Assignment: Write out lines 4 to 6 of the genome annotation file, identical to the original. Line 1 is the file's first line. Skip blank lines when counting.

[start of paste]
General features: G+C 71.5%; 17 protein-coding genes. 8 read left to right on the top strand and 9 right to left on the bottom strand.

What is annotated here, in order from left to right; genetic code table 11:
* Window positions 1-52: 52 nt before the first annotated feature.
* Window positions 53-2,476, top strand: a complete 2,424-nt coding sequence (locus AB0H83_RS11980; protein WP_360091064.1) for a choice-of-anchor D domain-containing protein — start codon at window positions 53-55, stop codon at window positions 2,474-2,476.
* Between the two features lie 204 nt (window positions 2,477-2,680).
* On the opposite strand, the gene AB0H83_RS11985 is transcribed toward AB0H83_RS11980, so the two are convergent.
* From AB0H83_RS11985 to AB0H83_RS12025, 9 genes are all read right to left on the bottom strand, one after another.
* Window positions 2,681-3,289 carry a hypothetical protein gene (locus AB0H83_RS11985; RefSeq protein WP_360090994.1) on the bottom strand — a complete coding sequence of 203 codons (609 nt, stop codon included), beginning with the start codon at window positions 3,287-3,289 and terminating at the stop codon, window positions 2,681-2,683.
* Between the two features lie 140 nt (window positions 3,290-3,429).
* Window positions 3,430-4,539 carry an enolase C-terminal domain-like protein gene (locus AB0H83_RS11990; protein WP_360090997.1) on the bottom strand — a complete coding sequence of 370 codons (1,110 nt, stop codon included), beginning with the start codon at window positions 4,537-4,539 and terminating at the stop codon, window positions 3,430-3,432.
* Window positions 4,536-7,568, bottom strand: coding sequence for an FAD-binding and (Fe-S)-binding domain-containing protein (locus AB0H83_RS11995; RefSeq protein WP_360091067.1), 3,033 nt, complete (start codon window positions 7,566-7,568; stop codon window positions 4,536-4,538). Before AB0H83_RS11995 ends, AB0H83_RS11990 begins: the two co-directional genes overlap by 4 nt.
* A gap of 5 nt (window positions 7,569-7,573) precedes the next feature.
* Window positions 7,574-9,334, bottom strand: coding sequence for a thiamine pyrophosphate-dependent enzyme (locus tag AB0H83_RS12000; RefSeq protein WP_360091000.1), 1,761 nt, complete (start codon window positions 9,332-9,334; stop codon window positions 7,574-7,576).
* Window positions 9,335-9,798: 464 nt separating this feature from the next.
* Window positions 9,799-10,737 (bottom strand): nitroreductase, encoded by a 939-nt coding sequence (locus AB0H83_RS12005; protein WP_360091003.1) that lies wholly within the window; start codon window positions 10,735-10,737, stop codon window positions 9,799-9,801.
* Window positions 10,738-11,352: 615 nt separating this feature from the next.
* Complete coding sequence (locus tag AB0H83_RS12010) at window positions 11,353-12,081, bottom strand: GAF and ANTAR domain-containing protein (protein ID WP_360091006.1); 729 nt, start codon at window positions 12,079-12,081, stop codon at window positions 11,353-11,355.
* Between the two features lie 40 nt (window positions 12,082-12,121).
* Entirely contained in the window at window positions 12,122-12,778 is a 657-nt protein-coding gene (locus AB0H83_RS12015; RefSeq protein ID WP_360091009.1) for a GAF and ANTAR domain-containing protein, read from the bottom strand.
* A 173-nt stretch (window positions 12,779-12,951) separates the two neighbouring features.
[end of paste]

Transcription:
* Window positions 53-2,476, top strand: a complete 2,424-nt coding sequence (locus AB0H83_RS11980; protein WP_360091064.1) for a choice-of-anchor D domain-containing protein — start codon at window positions 53-55, stop codon at window positions 2,474-2,476.
* Between the two features lie 204 nt (window positions 2,477-2,680).
* On the opposite strand, the gene AB0H83_RS11985 is transcribed toward AB0H83_RS11980, so the two are convergent.